Officials Consider Merger of North Dakota Health, Human Services Agencies | Government and Politics


“It makes sense to just merge the two together, because you should get better efficiencies and hopefully provide better services,” said Weisz, who added that the law initially provided that health and social services “Stayed side by side,” with flexibility for the governor on how to structure the new department.

The merger follows other reshuffles in recent years. The 2017 legislature created the Department of Environmental Quality from a section of the Department of Health. The 2019 legislature reorganized the 46 social services managed by North Dakota counties into 19 mostly multi-county administrative areas, shifting the costs onto the state.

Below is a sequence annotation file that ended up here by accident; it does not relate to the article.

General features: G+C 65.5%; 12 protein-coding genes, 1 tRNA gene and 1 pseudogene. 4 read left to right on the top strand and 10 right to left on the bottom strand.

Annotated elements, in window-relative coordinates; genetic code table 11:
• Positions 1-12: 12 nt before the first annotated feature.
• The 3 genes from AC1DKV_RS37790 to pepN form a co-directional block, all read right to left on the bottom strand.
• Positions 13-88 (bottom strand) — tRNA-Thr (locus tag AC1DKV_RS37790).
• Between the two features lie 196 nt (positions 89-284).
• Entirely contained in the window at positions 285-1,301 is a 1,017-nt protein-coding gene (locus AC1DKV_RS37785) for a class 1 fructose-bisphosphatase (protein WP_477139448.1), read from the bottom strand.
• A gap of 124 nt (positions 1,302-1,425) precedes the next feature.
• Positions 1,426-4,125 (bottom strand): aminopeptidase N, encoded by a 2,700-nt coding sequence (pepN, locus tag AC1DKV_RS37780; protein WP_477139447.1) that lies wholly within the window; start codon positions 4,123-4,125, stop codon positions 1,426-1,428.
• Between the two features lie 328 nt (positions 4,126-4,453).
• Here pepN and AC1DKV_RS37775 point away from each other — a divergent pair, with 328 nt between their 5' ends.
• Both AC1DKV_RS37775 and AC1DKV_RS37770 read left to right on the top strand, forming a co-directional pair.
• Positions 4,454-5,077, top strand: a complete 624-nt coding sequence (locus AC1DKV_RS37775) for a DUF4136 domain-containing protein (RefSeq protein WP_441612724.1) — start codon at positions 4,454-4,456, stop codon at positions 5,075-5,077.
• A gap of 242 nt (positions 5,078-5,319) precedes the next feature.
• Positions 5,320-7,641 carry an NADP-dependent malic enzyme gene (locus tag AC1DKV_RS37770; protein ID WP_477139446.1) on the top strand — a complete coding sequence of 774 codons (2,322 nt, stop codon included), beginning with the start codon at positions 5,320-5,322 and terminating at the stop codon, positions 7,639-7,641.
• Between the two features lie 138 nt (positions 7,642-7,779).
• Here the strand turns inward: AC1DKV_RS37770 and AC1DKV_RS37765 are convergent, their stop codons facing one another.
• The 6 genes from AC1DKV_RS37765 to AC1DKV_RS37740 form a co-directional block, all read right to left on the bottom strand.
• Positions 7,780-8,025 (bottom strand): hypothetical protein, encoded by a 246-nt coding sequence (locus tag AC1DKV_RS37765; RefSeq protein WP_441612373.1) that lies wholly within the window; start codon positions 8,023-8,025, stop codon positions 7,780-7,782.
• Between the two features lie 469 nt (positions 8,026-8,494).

Weisz’s bill was passed by an overwhelming majority in the House. He squeaked by the Senate 24-23. Senator Ron Sorvaag, R-Fargo, who helps draft state agency budgets, criticized the merger as ineffective for two agencies that have different roles and are better able to stand on their own.

“(Once we’ve) made that decision, you can’t disentangle it. It’ll never be mixed up in there, and they have separate roles, they have separate responsibilities,” Sorvaag told the Senate.

Human Services Executive Director Chris Jones called the merger a “reinvention of the way we do things” which is aligned with Burgum’s vision for state government.

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“It’s going to take a while, and quite frankly, it will probably be several biennia until you can really say, ‘Yes, there is only one Department of Health and Human Services‘,” Jones said.

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